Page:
Approaching Hysteria: Disease and its InterpretationsBMJ 1995; 310 doi: https://doi.org/10.1136/bmj.310.6988.1209a (Published 06 May 1995) Cite this as: BMJ 1995;310:1209
- Simon Wessely
Mark S Micale Princeton University Press, pounds sterling24.95, pp 327 ISBN 0 691 03717 5
For some medical specialties historical inquiry might seem to have little to offer, conjuring up images of elderly consultants writing the history of their hospitals. Not so in psychiatry, and not so in Mark Micale's enthralling account of the history of one particular disease—hysteria.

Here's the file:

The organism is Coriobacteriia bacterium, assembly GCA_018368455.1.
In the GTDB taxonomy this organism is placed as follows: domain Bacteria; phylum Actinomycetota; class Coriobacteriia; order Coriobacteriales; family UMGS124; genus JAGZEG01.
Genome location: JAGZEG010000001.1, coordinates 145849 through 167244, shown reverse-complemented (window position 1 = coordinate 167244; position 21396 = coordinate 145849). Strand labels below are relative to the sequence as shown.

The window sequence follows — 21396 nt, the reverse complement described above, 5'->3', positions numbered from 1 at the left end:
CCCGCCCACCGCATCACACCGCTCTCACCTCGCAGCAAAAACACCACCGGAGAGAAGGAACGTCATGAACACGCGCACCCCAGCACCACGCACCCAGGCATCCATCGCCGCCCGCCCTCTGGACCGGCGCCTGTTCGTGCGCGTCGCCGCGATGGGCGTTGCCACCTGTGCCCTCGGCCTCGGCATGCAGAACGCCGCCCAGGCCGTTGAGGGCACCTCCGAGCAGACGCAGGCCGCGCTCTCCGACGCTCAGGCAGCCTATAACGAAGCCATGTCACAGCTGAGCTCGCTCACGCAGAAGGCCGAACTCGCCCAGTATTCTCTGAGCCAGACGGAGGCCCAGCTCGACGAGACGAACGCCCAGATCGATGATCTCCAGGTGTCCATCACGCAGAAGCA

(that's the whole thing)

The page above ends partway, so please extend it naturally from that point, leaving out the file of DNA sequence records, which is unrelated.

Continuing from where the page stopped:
Micale, a professional historian, takes as his task not the illness itself but the way in which authors past and present have approached it. He uses hysteria to illuminate the history of ideas, tracing it through its diverse appearances in the psychiatric, neurological, literary, feminist, psychoanalytic, sociological, and historical literatures. He pays particular attention to French publications, for hysteria has always been the great neurosis of not just French medicine, but French art, science, literature, and culture. French society has conducted a longstanding and continuing love affair with hysteria. Guy de Maupassant said that “we are all hysterics.” Jules Clarette wrote that “the illness …
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